${\frac {1}{z}}={\frac {1}{r}}\left(\cos(-\varphi )+i\sin(-\varphi )\right).$  Geometric intuition for the integral of 1/x. The three integrals from 1 to 2, from 2 to 4, and from 4 to 8 are all equal. Each region is the previous region scaled vertically down by 50%, then horizontally by 200%. Extending this, the integral from 1 to 2 is k times the integral from 1 to 2, just as ln 2 = k ln 2.

## Calculus

In real calculus, the derivative of 1/x = x−1 is given by the power rule with the power −1:

${\frac {d}{dx}}x^{-1}=(-1)x^{(-1)-1}=-x^{-2}=-{\frac {1}{x^{2}}}.$ The power rule for integrals (Cavalieri's quadrature formula) cannot be used to compute the integral of 1/x, because doing so would result in division by 0:

$\int {\frac {1}{x}}\,dx={\frac {x^{0}}{0}}\ +C$ Instead the integral is given by:

$\int _{1}^{a}{\frac {1}{x}}\,dx=\ln a,$ $\int {\frac {1}{x}}\,dx=\ln x+C.$ where ln is the natural logarithm. To show this, note that ${\frac {d}{dx}}e^{x}=e^{x}$ , so if $y=e^{x}$ and $x=\ln y$ , we have: 

${\frac {dy}{dx}}=y\quad \Rightarrow \quad {\frac {dy}{y}}=dx\quad \Rightarrow \quad \int {\frac {1}{y}}\,dy=\int 1\,dx\quad \Rightarrow \quad \int {\frac {1}{y}}\,dy=x+C=\ln y+C.$ ## Algorithms

The reciprocal may be computed by hand with the use of long division.

Computing the reciprocal is important in many division algorithms, since the quotient a/b can be computed by first computing 1/b and then multiplying it by a. Noting that $f(x)=1/x-b$ has a zero at x = 1/b, Newton's method can find that zero, starting with a guess $x_{0}$ and iterating using the rule:

$x_{n+1}=x_{n}-{\frac {f(x_{n})}{f'(x_{n})}}=x_{n}-{\frac {1/x_{n}-b}{-1/x_{n}^{2}}}=2x_{n}-bx_{n}^{2}=x_{n}(2-bx_{n}).$ This continues until the desired precision is reached. For example, suppose we wish to compute 1/17 ≈ 0.0588 with 3 digits of precision. Taking x0 = 0.1, the following sequence is produced:

x1 = 0.1(2 − 17 × 0.1) = 0.03
x2 = 0.03(2 − 17 × 0.03) = 0.0447
x3 = 0.0447(2 − 17 × 0.0447) ≈ 0.0554
x4 = 0.0554(2 − 17 × 0.0554) ≈ 0.0586
x5 = 0.0586(2 − 17 × 0.0586) ≈ 0.0588

A typical initial guess can be found by rounding b to a nearby power of 2, then using bit shifts to compute its reciprocal.

In constructive mathematics, for a real number x to have a reciprocal, it is not sufficient that x ≠ 0. There must instead be given a rational number r such that 0 < r < |x|. In terms of the approximation algorithm described above, this is needed to prove that the change in y will eventually become arbitrarily small. Graph of f(x) = x showing the minimum at (1/e, e ).

This iteration can also be generalised to a wider sort of inverses, e.g. matrix inverses.

## Reciprocals of irrational numbers

Every number excluding zero has a reciprocal, and reciprocals of certain irrational numbers can have important special properties. Examples include the reciprocal of e (≈ 0.367879) and the golden ratio's reciprocal (≈ 0.618034). The first reciprocal is special because no other positive number can produce a lower number when put to the power of itself; $f(1/e)$ is the global minimum of $f(x)=x^{x}$ . The second number is the only positive number that is equal to its reciprocal plus one:$\varphi =1/\varphi +1$ . Its additive inverse is the only negative number that is equal to its reciprocal minus one:$-\varphi =-1/\varphi -1$ .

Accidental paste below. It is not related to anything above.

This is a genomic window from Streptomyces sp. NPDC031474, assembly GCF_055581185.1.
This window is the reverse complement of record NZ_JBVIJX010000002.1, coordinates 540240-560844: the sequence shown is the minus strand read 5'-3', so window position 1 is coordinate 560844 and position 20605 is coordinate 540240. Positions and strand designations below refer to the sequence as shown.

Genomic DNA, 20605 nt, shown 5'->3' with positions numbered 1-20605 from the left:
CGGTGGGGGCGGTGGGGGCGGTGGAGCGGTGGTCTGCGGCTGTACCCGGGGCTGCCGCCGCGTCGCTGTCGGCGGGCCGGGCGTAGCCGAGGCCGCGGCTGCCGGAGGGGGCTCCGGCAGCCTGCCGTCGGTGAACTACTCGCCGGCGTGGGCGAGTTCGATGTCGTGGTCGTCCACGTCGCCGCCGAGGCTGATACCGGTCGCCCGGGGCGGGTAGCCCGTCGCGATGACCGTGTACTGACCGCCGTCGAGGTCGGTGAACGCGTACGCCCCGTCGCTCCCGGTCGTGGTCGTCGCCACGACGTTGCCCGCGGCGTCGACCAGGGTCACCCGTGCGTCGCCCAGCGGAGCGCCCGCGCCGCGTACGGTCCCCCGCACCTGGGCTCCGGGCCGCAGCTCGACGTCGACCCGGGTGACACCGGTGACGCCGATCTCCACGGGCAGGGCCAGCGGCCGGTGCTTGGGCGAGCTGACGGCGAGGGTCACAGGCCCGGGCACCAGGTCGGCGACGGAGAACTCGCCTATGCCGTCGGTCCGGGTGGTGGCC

The function $f(n)=n+{\sqrt {(n^{2}+1)}},n\in \mathbb {N} ,n>0$ gives an infinite number of irrational numbers that differ with their reciprocal by an integer. For example, $f(2)$ is the irrational $2+{\sqrt {5}}$ . Its reciprocal $1/(2+{\sqrt {5}})$ is $-2+{\sqrt {5}}$ , exactly $4$ less. Such irrational numbers share a curious property: they have the same fractional part as their reciprocal.

## Further remarks

If the multiplication is associative, an element x with a multiplicative inverse cannot be a zero divisor (x is a zero divisor if some nonzero y, xy = 0). To see this, it is sufficient to multiply the equation xy = 0 by the inverse of x (on the left), and then simplify using associativity. In the absence of associativity, the sedenions provide a counterexample.

The converse does not hold: an element which is not a zero divisor is not guaranteed to have a multiplicative inverse. Within Z, all integers except −1, 0, 1 provide examples; they are not zero divisors nor do they have inverses in Z. If the ring or algebra is finite, however, then all elements a which are not zero divisors do have a (left and right) inverse. For, first observe that the map f(x) = ax must be injective: f(x) = f(y) implies x = y:

{\begin{aligned}ax&=ay&\quad \Rightarrow &\quad ax-ay=0\\&&\quad \Rightarrow &\quad a(x-y)=0\\&&\quad \Rightarrow &\quad x-y=0\\&&\quad \Rightarrow &\quad x=y.\end{aligned}} Distinct elements map to distinct elements, so the image consists of the same finite number of elements, and the map is necessarily surjective. Specifically, ƒ (namely multiplication by a) must map some element x to 1, ax = 1, so that x is an inverse for a.

## Applications

The expansion of the reciprocal 1/q in any base can also act  as a source of pseudo-random numbers, if q is a "suitable" safe prime, a prime of the form 2p + 1 where p is also a prime. A sequence of pseudo-random numbers of length q  1 will be produced by the expansion.